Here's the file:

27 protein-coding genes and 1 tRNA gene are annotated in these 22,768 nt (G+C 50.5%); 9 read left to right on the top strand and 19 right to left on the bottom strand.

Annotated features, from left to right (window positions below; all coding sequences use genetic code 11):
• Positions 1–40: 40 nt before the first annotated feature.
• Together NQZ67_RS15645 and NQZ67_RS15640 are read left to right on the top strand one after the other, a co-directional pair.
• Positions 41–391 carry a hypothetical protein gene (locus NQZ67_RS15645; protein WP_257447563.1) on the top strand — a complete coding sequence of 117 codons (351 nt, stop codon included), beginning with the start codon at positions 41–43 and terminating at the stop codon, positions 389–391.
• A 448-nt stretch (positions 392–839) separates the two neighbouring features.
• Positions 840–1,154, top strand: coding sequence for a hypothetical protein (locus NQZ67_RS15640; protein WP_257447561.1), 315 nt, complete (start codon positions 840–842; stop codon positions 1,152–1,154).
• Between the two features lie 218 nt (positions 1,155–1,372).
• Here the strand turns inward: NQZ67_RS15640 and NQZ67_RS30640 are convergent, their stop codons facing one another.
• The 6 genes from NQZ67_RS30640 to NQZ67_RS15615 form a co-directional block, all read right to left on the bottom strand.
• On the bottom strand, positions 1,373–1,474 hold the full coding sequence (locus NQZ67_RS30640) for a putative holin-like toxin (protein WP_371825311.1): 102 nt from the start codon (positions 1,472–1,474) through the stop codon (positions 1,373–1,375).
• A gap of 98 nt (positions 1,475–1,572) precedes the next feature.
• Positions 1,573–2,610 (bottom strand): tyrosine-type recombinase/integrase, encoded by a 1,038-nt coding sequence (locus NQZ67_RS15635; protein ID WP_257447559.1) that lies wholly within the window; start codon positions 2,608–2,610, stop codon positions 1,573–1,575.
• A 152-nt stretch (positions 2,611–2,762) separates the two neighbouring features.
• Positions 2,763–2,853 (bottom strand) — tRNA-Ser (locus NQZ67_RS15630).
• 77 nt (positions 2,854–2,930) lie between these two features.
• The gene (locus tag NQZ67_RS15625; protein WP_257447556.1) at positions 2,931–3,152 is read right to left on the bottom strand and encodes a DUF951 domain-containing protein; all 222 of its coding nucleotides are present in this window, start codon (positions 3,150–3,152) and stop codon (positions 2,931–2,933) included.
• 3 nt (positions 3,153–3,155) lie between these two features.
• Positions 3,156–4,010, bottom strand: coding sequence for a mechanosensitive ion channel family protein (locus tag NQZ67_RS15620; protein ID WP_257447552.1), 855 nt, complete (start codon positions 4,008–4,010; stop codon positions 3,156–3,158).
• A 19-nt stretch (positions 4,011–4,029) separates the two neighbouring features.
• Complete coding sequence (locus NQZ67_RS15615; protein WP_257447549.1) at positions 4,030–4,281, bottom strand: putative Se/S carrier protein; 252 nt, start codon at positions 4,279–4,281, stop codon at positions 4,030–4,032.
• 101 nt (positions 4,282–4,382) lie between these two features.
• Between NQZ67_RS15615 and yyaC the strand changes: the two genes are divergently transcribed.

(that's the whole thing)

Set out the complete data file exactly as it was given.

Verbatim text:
27 protein-coding genes and 1 tRNA gene are annotated in these 22,768 nt (G+C 50.5%); 9 read left to right on the top strand and 19 right to left on the bottom strand.

Annotated features, from left to right (window positions below; all coding sequences use genetic code 11):
• Positions 1–40: 40 nt before the first annotated feature.
• Together NQZ67_RS15645 and NQZ67_RS15640 are read left to right on the top strand one after the other, a co-directional pair.
• Positions 41–391 carry a hypothetical protein gene (locus NQZ67_RS15645; protein WP_257447563.1) on the top strand — a complete coding sequence of 117 codons (351 nt, stop codon included), beginning with the start codon at positions 41–43 and terminating at the stop codon, positions 389–391.
• A 448-nt stretch (positions 392–839) separates the two neighbouring features.
• Positions 840–1,154, top strand: coding sequence for a hypothetical protein (locus NQZ67_RS15640; protein WP_257447561.1), 315 nt, complete (start codon positions 840–842; stop codon positions 1,152–1,154).
• Between the two features lie 218 nt (positions 1,155–1,372).
• Here the strand turns inward: NQZ67_RS15640 and NQZ67_RS30640 are convergent, their stop codons facing one another.
• The 6 genes from NQZ67_RS30640 to NQZ67_RS15615 form a co-directional block, all read right to left on the bottom strand.
• On the bottom strand, positions 1,373–1,474 hold the full coding sequence (locus NQZ67_RS30640) for a putative holin-like toxin (protein WP_371825311.1): 102 nt from the start codon (positions 1,472–1,474) through the stop codon (positions 1,373–1,375).
• A gap of 98 nt (positions 1,475–1,572) precedes the next feature.
• Positions 1,573–2,610 (bottom strand): tyrosine-type recombinase/integrase, encoded by a 1,038-nt coding sequence (locus NQZ67_RS15635; protein ID WP_257447559.1) that lies wholly within the window; start codon positions 2,608–2,610, stop codon positions 1,573–1,575.
• A 152-nt stretch (positions 2,611–2,762) separates the two neighbouring features.
• Positions 2,763–2,853 (bottom strand) — tRNA-Ser (locus NQZ67_RS15630).
• 77 nt (positions 2,854–2,930) lie between these two features.
• The gene (locus tag NQZ67_RS15625; protein WP_257447556.1) at positions 2,931–3,152 is read right to left on the bottom strand and encodes a DUF951 domain-containing protein; all 222 of its coding nucleotides are present in this window, start codon (positions 3,150–3,152) and stop codon (positions 2,931–2,933) included.
• 3 nt (positions 3,153–3,155) lie between these two features.
• Positions 3,156–4,010, bottom strand: coding sequence for a mechanosensitive ion channel family protein (locus tag NQZ67_RS15620; protein ID WP_257447552.1), 855 nt, complete (start codon positions 4,008–4,010; stop codon positions 3,156–3,158).
• A 19-nt stretch (positions 4,011–4,029) separates the two neighbouring features.
• Complete coding sequence (locus NQZ67_RS15615; protein WP_257447549.1) at positions 4,030–4,281, bottom strand: putative Se/S carrier protein; 252 nt, start codon at positions 4,279–4,281, stop codon at positions 4,030–4,032.
• 101 nt (positions 4,282–4,382) lie between these two features.
• Between NQZ67_RS15615 and yyaC the strand changes: the two genes are divergently transcribed.